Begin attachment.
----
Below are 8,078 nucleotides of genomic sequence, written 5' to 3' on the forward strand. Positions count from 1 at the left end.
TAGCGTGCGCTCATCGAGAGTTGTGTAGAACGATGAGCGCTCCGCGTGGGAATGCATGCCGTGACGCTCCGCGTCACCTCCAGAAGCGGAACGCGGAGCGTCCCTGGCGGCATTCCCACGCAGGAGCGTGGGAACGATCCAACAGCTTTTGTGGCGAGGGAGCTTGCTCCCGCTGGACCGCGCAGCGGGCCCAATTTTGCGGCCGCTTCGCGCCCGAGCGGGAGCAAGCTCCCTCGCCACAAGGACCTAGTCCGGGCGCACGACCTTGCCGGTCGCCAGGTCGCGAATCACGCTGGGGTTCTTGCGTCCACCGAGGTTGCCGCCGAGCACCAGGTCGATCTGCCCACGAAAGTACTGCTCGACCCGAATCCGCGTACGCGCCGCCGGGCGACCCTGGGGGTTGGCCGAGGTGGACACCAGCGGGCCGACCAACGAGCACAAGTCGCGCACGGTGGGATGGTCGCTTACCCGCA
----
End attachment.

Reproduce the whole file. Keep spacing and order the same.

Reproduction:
Below are 8,078 nucleotides of genomic sequence, written 5' to 3' on the forward strand. Positions count from 1 at the left end.
TAGCGTGCGCTCATCGAGAGTTGTGTAGAACGATGAGCGCTCCGCGTGGGAATGCATGCCGTGACGCTCCGCGTCACCTCCAGAAGCGGAACGCGGAGCGTCCCTGGCGGCATTCCCACGCAGGAGCGTGGGAACGATCCAACAGCTTTTGTGGCGAGGGAGCTTGCTCCCGCTGGACCGCGCAGCGGGCCCAATTTTGCGGCCGCTTCGCGCCCGAGCGGGAGCAAGCTCCCTCGCCACAAGGACCTAGTCCGGGCGCACGACCTTGCCGGTCGCCAGGTCGCGAATCACGCTGGGGTTCTTGCGTCCACCGAGGTTGCCGCCGAGCACCAGGTCGATCTGCCCACGAAAGTACTGCTCGACCCGAATCCGCGTACGCGCCGCCGGGCGACCCTGGGGGTTGGCCGAGGTGGACACCAGCGGGCCGACCAACGAGCACAAGTCGCGCACGGTGGGATGGTCGCTTACCCGCA